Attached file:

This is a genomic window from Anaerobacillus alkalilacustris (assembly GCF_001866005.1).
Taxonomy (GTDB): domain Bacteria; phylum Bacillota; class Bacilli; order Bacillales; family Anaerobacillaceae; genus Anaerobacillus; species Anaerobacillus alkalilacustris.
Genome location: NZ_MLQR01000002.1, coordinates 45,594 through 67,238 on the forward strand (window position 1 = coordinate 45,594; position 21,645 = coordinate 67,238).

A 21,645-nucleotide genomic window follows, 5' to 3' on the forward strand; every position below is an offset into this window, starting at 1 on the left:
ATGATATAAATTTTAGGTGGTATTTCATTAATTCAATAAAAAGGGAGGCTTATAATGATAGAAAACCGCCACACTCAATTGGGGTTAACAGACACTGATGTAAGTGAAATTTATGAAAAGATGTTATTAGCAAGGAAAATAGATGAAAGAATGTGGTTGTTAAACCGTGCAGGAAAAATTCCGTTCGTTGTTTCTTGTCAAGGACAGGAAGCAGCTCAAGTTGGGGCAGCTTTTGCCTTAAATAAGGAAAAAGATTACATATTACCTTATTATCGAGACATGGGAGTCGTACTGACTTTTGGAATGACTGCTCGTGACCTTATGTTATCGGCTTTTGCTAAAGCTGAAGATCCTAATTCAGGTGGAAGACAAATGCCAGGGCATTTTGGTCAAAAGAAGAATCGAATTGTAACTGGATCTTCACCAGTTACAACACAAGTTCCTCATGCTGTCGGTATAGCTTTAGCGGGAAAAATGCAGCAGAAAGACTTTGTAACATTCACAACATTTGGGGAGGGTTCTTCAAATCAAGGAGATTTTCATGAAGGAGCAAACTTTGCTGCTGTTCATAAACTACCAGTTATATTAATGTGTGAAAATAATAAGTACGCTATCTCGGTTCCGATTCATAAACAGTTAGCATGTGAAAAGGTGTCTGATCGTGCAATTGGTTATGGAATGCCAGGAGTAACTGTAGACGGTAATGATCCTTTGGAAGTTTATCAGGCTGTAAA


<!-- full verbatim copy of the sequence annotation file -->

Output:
This is a genomic window from Anaerobacillus alkalilacustris (assembly GCF_001866005.1).
Taxonomy (GTDB): domain Bacteria; phylum Bacillota; class Bacilli; order Bacillales; family Anaerobacillaceae; genus Anaerobacillus; species Anaerobacillus alkalilacustris.
Genome location: NZ_MLQR01000002.1, coordinates 45,594 through 67,238 on the forward strand (window position 1 = coordinate 45,594; position 21,645 = coordinate 67,238).

A 21,645-nucleotide genomic window follows, 5' to 3' on the forward strand; every position below is an offset into this window, starting at 1 on the left:
ATGATATAAATTTTAGGTGGTATTTCATTAATTCAATAAAAAGGGAGGCTTATAATGATAGAAAACCGCCACACTCAATTGGGGTTAACAGACACTGATGTAAGTGAAATTTATGAAAAGATGTTATTAGCAAGGAAAATAGATGAAAGAATGTGGTTGTTAAACCGTGCAGGAAAAATTCCGTTCGTTGTTTCTTGTCAAGGACAGGAAGCAGCTCAAGTTGGGGCAGCTTTTGCCTTAAATAAGGAAAAAGATTACATATTACCTTATTATCGAGACATGGGAGTCGTACTGACTTTTGGAATGACTGCTCGTGACCTTATGTTATCGGCTTTTGCTAAAGCTGAAGATCCTAATTCAGGTGGAAGACAAATGCCAGGGCATTTTGGTCAAAAGAAGAATCGAATTGTAACTGGATCTTCACCAGTTACAACACAAGTTCCTCATGCTGTCGGTATAGCTTTAGCGGGAAAAATGCAGCAGAAAGACTTTGTAACATTCACAACATTTGGGGAGGGTTCTTCAAATCAAGGAGATTTTCATGAAGGAGCAAACTTTGCTGCTGTTCATAAACTACCAGTTATATTAATGTGTGAAAATAATAAGTACGCTATCTCGGTTCCGATTCATAAACAGTTAGCATGTGAAAAGGTGTCTGATCGTGCAATTGGTTATGGAATGCCAGGAGTAACTGTAGACGGTAATGATCCTTTGGAAGTTTATCAGGCTGTAAA